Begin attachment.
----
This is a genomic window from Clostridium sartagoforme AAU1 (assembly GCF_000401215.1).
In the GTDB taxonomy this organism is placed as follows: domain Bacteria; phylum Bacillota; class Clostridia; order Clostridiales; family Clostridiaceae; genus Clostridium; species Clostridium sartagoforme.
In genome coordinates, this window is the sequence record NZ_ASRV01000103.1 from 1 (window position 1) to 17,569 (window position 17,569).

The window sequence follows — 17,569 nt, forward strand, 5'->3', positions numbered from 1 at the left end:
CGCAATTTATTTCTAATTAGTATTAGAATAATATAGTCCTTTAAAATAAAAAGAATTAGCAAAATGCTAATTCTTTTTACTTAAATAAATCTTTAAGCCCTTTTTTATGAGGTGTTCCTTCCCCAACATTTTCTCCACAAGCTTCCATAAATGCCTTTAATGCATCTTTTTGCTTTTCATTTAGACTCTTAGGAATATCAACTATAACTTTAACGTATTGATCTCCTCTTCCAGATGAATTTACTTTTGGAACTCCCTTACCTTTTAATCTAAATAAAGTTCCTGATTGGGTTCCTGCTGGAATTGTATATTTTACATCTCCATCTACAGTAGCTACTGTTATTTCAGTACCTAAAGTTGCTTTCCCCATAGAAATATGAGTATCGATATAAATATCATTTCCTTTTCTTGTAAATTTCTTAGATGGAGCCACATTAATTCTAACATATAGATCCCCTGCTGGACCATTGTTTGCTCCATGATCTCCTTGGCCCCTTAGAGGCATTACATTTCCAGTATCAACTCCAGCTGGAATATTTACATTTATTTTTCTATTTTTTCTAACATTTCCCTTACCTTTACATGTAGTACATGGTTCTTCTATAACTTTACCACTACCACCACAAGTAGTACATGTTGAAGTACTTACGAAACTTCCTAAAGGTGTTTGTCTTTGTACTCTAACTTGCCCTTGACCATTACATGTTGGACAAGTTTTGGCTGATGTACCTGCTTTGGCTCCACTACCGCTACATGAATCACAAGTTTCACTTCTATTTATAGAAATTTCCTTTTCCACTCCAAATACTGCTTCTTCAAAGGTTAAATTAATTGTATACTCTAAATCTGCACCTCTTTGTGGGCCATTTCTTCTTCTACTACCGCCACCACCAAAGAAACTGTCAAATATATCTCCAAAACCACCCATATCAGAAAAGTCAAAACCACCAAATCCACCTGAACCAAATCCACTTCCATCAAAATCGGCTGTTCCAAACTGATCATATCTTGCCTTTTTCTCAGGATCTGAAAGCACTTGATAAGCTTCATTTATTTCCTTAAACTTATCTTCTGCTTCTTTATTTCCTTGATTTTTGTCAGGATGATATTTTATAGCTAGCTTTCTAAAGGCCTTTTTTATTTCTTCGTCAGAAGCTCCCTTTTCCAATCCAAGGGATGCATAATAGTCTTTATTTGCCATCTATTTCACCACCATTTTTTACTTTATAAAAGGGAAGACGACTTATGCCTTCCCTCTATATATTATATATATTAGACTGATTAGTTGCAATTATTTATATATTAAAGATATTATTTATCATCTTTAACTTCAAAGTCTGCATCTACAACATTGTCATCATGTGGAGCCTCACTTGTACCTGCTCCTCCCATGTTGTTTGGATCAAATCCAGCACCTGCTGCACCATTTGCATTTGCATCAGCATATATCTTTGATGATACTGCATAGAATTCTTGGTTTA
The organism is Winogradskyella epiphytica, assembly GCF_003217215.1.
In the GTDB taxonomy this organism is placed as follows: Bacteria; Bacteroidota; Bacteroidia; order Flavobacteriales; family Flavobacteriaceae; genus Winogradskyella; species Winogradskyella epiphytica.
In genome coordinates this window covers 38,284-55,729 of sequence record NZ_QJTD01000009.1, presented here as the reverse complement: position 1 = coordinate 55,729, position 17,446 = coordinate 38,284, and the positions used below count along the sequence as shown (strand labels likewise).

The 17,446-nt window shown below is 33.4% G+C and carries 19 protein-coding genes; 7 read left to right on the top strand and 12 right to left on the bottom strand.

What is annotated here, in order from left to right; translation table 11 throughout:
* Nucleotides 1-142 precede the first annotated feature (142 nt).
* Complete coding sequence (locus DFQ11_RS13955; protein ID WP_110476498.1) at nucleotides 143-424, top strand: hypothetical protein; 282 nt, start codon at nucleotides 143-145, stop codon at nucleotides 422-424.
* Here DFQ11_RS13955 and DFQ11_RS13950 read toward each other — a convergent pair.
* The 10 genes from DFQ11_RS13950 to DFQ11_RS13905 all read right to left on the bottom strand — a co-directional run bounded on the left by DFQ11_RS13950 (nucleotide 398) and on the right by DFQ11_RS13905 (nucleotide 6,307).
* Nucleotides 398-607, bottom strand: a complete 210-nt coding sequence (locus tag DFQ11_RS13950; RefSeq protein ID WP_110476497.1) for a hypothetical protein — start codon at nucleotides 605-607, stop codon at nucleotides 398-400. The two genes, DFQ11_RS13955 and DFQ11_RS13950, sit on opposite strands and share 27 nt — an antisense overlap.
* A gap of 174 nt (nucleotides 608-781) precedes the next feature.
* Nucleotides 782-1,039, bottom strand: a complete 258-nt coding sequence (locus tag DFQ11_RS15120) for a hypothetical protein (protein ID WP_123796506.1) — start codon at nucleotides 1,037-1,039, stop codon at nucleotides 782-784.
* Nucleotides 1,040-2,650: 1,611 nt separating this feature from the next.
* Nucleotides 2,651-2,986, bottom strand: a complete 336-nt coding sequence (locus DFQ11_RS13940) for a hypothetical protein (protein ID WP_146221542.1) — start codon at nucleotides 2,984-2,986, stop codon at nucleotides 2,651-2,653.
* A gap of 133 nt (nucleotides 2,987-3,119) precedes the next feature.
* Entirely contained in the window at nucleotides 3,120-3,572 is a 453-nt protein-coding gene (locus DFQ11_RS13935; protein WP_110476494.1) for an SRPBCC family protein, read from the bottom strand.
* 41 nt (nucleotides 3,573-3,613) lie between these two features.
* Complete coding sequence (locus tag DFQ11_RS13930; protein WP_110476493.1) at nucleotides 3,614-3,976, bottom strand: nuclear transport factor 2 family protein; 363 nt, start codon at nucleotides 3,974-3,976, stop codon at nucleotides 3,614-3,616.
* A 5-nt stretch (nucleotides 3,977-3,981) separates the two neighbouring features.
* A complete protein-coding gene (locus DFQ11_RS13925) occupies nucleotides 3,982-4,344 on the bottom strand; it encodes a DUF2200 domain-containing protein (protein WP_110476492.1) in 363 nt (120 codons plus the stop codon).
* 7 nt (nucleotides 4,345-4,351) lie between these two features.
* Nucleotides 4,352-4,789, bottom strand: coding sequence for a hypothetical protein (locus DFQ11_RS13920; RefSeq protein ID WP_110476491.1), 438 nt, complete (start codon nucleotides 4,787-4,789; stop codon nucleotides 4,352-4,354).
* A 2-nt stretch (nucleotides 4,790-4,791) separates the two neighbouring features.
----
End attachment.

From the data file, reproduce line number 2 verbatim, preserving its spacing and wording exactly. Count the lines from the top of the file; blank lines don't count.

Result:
In the GTDB taxonomy this organism is placed as follows: domain Bacteria; phylum Bacillota; class Clostridia; order Clostridiales; family Clostridiaceae; genus Clostridium; species Clostridium sartagoforme.